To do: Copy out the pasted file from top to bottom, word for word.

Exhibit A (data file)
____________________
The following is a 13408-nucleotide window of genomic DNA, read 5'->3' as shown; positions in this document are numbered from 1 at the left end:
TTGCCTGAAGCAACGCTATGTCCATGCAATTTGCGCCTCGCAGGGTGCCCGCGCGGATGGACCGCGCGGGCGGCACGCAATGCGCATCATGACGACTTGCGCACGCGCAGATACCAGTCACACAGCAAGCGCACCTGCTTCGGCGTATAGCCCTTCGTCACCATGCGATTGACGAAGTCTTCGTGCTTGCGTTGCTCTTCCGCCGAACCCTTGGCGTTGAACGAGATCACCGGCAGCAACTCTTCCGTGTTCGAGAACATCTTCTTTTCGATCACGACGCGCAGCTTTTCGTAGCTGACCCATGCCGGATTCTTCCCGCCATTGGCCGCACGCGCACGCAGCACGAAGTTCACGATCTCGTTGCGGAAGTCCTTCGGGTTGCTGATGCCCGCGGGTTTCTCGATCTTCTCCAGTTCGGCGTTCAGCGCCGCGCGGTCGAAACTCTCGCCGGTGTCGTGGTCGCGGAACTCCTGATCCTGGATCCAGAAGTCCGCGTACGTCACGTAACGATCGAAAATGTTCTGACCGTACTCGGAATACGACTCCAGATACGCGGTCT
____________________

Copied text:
The following is a 13408-nucleotide window of genomic DNA, read 5'->3' as shown; positions in this document are numbered from 1 at the left end:
TTGCCTGAAGCAACGCTATGTCCATGCAATTTGCGCCTCGCAGGGTGCCCGCGCGGATGGACCGCGCGGGCGGCACGCAATGCGCATCATGACGACTTGCGCACGCGCAGATACCAGTCACACAGCAAGCGCACCTGCTTCGGCGTATAGCCCTTCGTCACCATGCGATTGACGAAGTCTTCGTGCTTGCGTTGCTCTTCCGCCGAACCCTTGGCGTTGAACGAGATCACCGGCAGCAACTCTTCCGTGTTCGAGAACATCTTCTTTTCGATCACGACGCGCAGCTTTTCGTAGCTGACCCATGCCGGATTCTTCCCGCCATTGGCCGCACGCGCACGCAGCACGAAGTTCACGATCTCGTTGCGGAAGTCCTTCGGGTTGCTGATGCCCGCGGGTTTCTCGATCTTCTCCAGTTCGGCGTTCAGCGCCGCGCGGTCGAAACTCTCGCCGGTGTCGTGGTCGCGGAACTCCTGATCCTGGATCCAGAAGTCCGCGTACGTCACGTAACGATCGAAAATGTTCTGACCGTACTCGGAATACGACTCCAGATACGCGGTCT